Petrarch's first idea -- that Laura remains beautiful and...
In Sonnet 90, Petrarch expresses two main ideas about love: one is that his love for Laura does not fade over time and as she ages; the second is that his love for her is painful because it is not returned.
Petrarch's first idea -- that Laura remains beautiful and desirable to him over the years -- is conveyed mostly through physical descriptions of Laura, using imagery and figurative language. Stanza one (lines 1-4) provide a good example of imagery:
Upon the breeze she spread her golden hair
that in a thousand gentle knots was turned
and the sweet light beyond all radiance burned
in eyes where now that radiance is rare
Here, Petrarch describes Laura's hair blowing in the wind in a way that allows readers to picture the image. This excerpt also ends with a contrast -- Petrarch notes that Laura's eyes no longer show the same "radiance" they did when she was younger. Petrarch continues to discuss his physical attraction to Laura in lines 9-13:
She moved not like a mortal, but as though
she bore an angel's form, her words had then
a sound that simple human voices lack;
a heavenly spirit, a living sun
was what I saw
Here, Petrarch uses figurative language to compare Laura to an angel and place her on a pedestal above other women. He equates Laura to "a heavenly spirit, a living sun," and these metaphors indicate how highly Petrarch thinks of her.
However, Laura never returned Petrarch's love, and the pain he feels as a result can be seen in the middle and at the end of the sonnet. In lines 5-8, Petrarch writes:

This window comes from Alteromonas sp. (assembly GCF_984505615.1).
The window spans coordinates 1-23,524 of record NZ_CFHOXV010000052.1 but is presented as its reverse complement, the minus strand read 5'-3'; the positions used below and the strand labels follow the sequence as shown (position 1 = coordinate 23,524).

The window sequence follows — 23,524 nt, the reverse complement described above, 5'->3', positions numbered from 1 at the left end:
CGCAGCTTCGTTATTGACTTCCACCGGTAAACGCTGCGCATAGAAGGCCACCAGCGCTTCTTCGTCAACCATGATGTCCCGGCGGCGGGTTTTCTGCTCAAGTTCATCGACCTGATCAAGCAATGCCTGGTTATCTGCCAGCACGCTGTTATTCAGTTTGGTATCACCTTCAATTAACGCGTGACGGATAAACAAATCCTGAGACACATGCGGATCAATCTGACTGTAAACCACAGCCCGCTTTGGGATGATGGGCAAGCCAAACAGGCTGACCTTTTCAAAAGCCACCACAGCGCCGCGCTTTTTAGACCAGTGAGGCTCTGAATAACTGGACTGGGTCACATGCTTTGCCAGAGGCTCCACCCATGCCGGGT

and in her face there seemed to come an air
of pity, true or false, that I discerned:
I had love's tinder in my breast unburned,
was it a wonder if it kindled there?
In this stanza, Petrarch perceives in Laura's face "an air/ of pity," so even though he is not sure what she feels, he interprets Laura's look to mean that she feels sorry for him (likely because she will never love him and he so obviously admires her). Petrarch uses a metaphor in lines 7-8 to describe the passion he feels for Laura: he has the "tinder" to begin the fire of love, and it is "kindled" because Petrarch feels attracted to Laura. However, the tinder is "unburned" because it is not shared by Laura. Finally, at the end of the sonnet, Petrarch writes,
now, if it is not so,
the wound's not healed because the bow goes.
He feels injured or damaged because Laura does not return his love. The "wound" can never be healed, unless she were to love him. In Sonnet 90, Petrarch uses imagery and figurative language to both express his continuing love for Laura and the pain he feels because that love is unrequited.